ETAP facility in the North Sea; Source: BP

BP cheers stamp of approval for oil & gas project in North Sea

UK-headquartered energy giant BP has received the green light from Britain’s government to proceed with its proposed development of an oil and gas field in the UK sector of the North Sea.

ETAP facility in the North Sea; Source: BP

BP’s Murlach oil and gas field development, which has now gained the North Sea Transition Authority’s approval, is a new project to redevelop the field formerly known as Skua. It lies within UKCS Block 22/24h of the central North Sea, approximately 203 km east of the Aberdeenshire coastline, Scotland. The field is located about 27 km from the UK/Norway median line in a water depth of around 93 to 95 m.

The proposed Murlach field project is a two-production well subsea tie-back development, which entails the drilling of two production wells tied back to a new manifold, installation of a 7 km gas lift flowline from the existing Eastern Trough Area Project (ETAP) platform to the new Murlach manifold and tie-ins to the repurposed Heron A production flowline, Heron to Seagull wash water flowline system and existing Seagull umbilical.

The produced fluids will be processed at the ETAP central processing facility before onward export via the Forties Pipeline System and Central Area Transmission System. The subsea facility installation and first drilling operations are currently due to start at the Murlach field in 2024. The first oil is expected in 2025 and the field life is estimated to be 11 years.

Doris Reiter, Senior Vice President North Sea at BP, commented: “Delighted to share we have received Department for Energy Security and Net Zero, North Sea Transition Authority approval to progress the Murlach field, which demonstrates BP’s strategy in action – investing in today’s energy systems and – not or – investing in the energy transition. We’ve been in the North Sea for close to six decades, and I’m extremely passionate about its remaining oil and gas potential now, and well into the future.

“We’re supporting energy security by focusing on oil and gas opportunities around our portfolio that can be developed through established production facilities, with lower operational emissions. Murlach is a great example of that. It will be connected to the ETAP (Eastern Trough Area Project) hub that’s been operating in the central North Sea for 25 years.

“In fact, Murlach is a redevelopment of a field that was previously in production in the early 2000s and this project will benefit from the reuse of some existing subsea infrastructure in the area. The fantastic BP team behind this project looks forward to working with our joint venture partner and the supply chain, to bring this field into production.”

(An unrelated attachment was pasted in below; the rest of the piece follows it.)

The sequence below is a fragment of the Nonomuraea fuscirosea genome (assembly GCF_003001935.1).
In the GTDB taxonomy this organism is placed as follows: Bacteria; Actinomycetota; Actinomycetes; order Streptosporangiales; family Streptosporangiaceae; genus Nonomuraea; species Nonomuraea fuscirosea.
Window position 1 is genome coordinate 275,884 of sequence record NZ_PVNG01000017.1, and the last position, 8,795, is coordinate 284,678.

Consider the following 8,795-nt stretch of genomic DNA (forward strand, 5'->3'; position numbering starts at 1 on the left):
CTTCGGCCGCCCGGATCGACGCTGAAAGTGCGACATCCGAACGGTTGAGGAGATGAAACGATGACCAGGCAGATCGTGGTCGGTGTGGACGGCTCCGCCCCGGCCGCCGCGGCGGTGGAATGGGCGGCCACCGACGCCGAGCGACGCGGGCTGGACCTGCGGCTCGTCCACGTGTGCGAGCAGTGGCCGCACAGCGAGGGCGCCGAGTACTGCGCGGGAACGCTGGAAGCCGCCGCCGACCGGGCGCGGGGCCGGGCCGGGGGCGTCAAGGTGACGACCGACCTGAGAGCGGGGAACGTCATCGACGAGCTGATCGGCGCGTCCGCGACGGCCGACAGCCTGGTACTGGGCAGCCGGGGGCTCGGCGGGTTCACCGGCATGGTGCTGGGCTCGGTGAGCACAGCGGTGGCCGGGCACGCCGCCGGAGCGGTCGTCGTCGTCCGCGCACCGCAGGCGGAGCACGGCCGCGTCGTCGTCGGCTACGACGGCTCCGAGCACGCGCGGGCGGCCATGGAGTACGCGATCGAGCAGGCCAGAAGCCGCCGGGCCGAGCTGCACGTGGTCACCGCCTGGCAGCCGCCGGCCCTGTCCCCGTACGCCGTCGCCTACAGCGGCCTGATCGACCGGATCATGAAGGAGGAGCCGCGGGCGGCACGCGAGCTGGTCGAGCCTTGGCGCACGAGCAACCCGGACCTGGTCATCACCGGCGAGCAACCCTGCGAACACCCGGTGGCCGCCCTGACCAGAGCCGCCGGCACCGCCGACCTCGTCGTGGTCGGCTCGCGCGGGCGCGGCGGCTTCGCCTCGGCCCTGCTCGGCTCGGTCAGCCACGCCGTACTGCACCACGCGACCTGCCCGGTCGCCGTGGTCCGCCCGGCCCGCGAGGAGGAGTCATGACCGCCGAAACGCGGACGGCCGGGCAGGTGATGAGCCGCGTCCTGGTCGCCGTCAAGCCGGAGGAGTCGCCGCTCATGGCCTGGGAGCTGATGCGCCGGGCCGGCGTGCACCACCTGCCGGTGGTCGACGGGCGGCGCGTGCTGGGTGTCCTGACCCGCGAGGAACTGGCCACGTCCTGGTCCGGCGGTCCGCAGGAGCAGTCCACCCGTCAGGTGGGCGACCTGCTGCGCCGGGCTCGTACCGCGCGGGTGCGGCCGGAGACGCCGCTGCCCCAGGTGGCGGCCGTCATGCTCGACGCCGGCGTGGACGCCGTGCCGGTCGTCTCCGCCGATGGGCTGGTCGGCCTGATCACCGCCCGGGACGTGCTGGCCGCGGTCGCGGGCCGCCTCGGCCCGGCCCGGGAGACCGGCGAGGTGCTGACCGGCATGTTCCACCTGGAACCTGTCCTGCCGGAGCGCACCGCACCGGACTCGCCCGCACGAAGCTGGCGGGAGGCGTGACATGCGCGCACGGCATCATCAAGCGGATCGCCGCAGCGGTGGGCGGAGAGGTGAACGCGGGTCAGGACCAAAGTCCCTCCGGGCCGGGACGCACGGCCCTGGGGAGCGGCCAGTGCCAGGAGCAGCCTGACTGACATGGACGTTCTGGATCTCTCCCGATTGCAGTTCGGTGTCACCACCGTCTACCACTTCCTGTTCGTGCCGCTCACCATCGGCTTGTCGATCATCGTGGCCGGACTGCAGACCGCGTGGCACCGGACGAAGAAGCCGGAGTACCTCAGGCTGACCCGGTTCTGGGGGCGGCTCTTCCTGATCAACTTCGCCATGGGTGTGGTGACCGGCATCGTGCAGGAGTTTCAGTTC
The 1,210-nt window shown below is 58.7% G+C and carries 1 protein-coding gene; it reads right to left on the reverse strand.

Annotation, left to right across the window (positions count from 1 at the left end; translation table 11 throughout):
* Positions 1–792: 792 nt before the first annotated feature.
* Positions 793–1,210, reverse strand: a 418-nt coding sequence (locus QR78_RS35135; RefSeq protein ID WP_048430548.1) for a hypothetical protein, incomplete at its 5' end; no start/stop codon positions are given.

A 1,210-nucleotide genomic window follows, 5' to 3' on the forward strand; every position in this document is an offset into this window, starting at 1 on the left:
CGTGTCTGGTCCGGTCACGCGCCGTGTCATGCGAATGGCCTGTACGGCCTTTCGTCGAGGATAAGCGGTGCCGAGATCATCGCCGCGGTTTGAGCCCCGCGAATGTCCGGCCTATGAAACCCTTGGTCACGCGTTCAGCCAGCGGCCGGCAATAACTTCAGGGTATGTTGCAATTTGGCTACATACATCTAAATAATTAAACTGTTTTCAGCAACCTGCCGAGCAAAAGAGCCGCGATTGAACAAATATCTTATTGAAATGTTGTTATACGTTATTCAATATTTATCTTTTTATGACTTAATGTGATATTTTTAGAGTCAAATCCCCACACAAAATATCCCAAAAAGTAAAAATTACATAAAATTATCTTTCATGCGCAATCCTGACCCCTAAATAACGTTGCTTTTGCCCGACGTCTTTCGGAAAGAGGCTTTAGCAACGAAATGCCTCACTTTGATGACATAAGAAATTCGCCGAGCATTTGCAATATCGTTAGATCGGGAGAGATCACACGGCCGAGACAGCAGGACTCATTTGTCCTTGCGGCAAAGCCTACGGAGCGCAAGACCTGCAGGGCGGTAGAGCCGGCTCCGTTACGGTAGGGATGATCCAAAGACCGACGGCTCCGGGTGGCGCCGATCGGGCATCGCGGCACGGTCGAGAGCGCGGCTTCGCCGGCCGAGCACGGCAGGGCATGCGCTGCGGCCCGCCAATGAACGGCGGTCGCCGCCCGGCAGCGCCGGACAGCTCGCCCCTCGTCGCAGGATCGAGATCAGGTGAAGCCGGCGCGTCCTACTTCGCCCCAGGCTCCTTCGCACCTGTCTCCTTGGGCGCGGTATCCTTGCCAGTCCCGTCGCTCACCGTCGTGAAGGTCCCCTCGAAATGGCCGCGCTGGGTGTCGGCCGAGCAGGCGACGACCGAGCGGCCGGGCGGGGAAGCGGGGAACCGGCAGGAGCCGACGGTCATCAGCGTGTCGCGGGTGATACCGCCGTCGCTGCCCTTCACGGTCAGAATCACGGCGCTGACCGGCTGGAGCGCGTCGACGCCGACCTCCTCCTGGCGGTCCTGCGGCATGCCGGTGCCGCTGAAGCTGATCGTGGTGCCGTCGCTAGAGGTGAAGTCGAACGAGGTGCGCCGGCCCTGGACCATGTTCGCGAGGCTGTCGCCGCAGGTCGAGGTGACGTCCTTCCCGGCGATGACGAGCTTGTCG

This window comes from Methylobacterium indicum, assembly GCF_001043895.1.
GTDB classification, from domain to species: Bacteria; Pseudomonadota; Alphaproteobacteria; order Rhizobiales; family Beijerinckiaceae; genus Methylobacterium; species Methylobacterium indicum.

Location of the Murlach field. Source: BP

ETAP is an integrated development of seven different reservoirs with six separate fields operated by BP. These are Marnock, Machar, Madoes, Mungo, Monan and Mirren while one field, Seagull, is currently operated by Neptune E&P UK Limited and is expected to come online in 2023. The ETAP CPF is a fixed manned installation that lies in UKCS Block 22/24a over the Marnock field located about 207 km east of the Aberdeenshire coastline, Scotland, and approximately 35 km from the UK/Norway median line. The Murlach field is located around 7 km south of the ETAP CPF.

While the drilling of wells is slated for the period from 1Q 2024 to 4Q 2024, subsea installation is planned from 3Q 2024 to 4Q 2024 while well tie-in and commissioning is scheduled for 1Q 2025. In line with this timeline, the first production is anticipated in 2Q 2025.

Mike Tholen, OEUK sustainability and policy director, remarked: “The approval of Murlach is good news for the UK’s economy. Every new project approved in UK waters will help us manage our reliance on imported energy as North Sea production declines and renewables ramp up – providing a strong basis for us to build a homegrown energy future in the UK, for the UK.

“As we build that future, there’s no simple choice between oil and gas or renewables, the reality is we will need both. By the mid-2030s oil and gas will still provide for 50 per cent of our energy needs, so it’s far better for British jobs, the economy, and our energy security if we meet these needs through our own resources.”

BP is actively working on building up its hydrocarbon portfolio alongside its decarbonisation and green transition plans. To this end, the energy giant handed out a new contract and extension to Valaris for a drillship and a jack-up rig, which will carry out drilling operations in Brazil and Indonesia, respectively.